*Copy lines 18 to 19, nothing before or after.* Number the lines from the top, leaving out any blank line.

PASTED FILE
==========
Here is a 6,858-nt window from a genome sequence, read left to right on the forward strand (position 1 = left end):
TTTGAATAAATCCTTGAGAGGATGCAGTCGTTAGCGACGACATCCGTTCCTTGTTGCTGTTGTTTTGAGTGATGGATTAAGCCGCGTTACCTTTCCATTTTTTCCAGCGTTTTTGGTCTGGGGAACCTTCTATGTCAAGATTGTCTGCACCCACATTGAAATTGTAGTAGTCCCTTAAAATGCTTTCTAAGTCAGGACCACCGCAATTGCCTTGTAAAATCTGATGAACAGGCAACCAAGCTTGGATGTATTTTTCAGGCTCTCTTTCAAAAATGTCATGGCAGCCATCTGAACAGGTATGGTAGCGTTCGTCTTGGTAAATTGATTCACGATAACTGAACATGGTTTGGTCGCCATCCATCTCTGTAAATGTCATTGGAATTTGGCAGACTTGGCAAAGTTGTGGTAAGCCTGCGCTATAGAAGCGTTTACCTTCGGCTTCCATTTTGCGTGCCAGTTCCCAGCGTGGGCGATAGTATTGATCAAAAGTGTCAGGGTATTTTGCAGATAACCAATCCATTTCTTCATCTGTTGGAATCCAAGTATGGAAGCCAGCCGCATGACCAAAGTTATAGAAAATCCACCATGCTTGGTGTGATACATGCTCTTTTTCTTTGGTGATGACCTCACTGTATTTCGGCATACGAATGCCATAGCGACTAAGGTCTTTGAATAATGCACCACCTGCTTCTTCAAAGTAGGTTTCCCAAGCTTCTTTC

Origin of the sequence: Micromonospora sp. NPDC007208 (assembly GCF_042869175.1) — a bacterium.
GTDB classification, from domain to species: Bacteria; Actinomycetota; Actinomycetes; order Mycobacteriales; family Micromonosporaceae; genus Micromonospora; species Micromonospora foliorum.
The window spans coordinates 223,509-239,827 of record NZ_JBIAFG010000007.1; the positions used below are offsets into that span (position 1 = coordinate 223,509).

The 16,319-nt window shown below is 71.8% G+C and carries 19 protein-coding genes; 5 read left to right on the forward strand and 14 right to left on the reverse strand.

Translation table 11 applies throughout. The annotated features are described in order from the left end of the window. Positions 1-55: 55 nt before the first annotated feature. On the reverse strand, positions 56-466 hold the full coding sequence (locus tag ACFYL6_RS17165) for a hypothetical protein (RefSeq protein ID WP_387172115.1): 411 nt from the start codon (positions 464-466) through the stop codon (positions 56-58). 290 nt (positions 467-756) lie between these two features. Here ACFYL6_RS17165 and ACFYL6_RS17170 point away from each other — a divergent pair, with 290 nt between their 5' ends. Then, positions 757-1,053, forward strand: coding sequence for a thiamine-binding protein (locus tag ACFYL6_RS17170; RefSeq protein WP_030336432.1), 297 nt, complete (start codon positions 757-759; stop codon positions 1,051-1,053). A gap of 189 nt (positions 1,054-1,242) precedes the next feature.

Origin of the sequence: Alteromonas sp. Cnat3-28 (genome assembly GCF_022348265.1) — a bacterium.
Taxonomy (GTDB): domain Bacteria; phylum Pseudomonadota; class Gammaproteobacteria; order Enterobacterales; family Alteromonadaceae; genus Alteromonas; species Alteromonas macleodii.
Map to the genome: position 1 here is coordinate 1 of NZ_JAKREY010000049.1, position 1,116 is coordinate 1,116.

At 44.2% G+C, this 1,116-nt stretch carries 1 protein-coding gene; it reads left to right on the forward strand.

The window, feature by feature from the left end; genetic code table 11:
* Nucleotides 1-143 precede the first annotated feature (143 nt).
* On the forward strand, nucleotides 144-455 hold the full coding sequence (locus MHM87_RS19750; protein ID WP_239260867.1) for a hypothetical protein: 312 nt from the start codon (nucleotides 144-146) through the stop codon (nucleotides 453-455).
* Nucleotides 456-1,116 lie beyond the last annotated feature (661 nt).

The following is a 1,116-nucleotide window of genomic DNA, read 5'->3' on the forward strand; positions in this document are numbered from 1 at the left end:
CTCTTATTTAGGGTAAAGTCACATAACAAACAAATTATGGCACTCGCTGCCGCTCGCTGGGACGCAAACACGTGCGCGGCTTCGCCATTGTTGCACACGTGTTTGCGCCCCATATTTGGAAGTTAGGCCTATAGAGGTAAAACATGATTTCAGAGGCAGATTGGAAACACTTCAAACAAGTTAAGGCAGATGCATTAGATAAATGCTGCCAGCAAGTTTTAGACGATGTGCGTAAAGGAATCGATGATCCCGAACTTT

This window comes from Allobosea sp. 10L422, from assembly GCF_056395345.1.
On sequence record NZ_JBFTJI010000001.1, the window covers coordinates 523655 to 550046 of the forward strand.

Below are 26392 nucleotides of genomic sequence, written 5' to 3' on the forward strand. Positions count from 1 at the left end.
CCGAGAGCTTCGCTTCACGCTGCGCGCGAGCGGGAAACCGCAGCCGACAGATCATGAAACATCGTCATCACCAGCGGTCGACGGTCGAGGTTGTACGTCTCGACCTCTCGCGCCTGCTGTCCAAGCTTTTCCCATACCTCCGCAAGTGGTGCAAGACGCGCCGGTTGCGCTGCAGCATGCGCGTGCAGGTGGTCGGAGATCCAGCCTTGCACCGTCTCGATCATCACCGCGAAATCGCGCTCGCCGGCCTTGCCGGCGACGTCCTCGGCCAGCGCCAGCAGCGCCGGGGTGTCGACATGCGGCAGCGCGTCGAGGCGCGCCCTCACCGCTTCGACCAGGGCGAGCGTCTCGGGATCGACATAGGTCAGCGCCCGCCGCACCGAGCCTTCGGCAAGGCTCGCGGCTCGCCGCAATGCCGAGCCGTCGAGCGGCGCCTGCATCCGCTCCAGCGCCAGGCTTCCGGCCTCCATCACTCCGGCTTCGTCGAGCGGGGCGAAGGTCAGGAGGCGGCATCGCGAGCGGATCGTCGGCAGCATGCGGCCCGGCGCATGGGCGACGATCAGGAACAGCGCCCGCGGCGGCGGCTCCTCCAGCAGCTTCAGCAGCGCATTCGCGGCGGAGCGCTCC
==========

This window comes from Allobosea sp. 10L422, from assembly GCF_056395345.1.
On sequence record NZ_JBFTJI010000001.1, the window covers coordinates 523655 to 550046 of the forward strand.